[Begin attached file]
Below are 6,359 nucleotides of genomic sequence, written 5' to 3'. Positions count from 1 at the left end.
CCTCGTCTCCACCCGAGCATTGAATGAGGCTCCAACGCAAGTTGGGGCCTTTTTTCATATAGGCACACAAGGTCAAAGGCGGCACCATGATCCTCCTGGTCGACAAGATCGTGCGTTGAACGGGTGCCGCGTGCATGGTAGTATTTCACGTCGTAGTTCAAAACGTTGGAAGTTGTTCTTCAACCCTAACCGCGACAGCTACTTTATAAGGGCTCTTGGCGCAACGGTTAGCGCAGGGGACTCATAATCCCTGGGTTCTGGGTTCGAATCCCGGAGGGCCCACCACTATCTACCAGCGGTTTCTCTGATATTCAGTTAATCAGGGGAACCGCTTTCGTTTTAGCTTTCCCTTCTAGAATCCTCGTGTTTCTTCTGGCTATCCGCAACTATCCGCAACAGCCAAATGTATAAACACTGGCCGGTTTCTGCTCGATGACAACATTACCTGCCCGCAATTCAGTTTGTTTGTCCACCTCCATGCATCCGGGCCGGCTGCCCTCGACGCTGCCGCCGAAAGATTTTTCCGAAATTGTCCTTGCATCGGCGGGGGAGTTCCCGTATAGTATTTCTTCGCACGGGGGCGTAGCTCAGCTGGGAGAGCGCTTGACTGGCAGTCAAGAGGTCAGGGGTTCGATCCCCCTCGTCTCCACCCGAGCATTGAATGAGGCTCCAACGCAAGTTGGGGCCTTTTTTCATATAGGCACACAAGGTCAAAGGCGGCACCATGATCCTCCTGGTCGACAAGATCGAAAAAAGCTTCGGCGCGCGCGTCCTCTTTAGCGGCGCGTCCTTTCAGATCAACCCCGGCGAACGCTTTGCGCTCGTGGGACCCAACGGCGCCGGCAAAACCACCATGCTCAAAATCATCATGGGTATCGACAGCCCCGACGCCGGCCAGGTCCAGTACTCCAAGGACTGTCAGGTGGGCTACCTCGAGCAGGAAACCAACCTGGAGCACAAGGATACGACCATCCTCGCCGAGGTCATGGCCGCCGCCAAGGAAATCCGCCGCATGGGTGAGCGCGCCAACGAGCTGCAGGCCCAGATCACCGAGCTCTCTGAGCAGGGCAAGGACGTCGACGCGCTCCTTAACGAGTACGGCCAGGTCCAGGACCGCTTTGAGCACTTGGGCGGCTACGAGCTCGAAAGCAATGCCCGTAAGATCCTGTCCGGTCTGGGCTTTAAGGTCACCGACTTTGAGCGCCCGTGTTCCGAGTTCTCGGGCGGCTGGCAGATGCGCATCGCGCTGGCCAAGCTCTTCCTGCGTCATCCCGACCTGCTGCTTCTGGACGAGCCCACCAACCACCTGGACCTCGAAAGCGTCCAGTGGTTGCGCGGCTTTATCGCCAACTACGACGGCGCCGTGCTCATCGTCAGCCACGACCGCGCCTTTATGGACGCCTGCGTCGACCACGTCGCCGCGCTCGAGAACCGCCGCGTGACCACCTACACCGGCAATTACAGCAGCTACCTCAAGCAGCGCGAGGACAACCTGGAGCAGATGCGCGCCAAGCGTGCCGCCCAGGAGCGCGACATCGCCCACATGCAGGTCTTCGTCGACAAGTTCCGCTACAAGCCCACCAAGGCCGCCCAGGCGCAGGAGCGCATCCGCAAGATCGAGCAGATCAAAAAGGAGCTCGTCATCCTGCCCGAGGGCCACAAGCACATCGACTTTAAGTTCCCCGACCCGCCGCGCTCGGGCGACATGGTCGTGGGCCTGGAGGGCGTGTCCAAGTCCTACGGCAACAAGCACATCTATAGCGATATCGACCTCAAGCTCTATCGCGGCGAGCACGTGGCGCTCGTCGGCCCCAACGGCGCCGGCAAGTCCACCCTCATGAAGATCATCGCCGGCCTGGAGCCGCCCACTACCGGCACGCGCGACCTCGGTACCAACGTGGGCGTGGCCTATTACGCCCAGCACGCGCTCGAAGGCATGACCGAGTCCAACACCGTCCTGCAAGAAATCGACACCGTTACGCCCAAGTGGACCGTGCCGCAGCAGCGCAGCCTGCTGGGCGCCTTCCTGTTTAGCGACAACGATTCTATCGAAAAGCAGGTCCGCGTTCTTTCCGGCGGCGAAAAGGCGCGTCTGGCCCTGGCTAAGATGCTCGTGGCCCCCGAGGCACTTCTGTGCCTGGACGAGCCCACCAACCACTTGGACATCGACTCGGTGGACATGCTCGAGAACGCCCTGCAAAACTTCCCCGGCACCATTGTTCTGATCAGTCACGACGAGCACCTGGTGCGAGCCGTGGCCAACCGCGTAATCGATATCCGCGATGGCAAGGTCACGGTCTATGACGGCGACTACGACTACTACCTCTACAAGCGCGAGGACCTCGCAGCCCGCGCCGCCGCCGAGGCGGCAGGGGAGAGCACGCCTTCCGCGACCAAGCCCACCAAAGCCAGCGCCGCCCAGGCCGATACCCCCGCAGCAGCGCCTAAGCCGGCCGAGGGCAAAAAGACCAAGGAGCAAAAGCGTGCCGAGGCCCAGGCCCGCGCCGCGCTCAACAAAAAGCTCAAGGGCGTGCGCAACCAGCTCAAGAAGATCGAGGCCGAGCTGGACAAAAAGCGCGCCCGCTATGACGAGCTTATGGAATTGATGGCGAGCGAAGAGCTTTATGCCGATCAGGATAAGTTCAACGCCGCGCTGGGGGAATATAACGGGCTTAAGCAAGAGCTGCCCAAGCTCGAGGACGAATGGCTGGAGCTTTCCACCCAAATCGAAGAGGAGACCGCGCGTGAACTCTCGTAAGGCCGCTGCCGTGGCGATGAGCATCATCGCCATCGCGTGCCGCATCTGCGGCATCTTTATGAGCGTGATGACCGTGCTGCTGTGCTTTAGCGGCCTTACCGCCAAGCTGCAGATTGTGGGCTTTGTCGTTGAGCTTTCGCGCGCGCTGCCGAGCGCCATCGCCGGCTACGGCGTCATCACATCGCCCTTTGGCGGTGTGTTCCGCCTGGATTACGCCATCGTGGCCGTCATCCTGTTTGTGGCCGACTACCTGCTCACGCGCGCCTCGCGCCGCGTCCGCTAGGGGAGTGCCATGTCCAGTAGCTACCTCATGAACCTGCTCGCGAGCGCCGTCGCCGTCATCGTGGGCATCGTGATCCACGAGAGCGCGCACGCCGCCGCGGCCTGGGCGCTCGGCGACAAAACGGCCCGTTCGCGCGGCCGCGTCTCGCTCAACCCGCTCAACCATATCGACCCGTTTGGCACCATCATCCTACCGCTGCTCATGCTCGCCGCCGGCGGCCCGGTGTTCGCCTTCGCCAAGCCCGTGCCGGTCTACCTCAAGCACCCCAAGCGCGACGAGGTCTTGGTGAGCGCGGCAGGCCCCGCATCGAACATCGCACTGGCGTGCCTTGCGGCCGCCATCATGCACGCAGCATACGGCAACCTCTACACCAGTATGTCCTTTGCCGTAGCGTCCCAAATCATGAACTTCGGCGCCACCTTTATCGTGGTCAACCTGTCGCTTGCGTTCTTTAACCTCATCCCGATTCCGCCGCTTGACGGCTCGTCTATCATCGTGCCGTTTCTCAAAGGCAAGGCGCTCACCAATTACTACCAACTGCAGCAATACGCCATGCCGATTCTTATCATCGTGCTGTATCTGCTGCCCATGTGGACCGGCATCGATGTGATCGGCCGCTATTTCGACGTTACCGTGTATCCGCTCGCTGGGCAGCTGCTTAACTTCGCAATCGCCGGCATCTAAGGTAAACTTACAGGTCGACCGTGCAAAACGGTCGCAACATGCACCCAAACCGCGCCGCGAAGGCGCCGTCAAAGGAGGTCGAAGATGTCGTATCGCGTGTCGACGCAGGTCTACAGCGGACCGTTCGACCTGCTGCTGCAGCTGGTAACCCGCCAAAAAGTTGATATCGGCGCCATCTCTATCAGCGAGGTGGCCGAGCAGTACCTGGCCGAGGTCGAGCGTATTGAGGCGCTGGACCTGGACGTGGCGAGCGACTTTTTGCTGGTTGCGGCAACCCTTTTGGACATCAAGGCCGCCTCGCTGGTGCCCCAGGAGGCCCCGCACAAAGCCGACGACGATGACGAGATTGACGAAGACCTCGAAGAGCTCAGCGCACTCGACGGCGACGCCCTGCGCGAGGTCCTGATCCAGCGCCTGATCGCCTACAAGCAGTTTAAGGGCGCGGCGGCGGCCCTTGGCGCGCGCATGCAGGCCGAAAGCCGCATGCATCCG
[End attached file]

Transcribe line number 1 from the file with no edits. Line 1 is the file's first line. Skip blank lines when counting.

Below are 6,359 nucleotides of genomic sequence, written 5' to 3'. Positions count from 1 at the left end.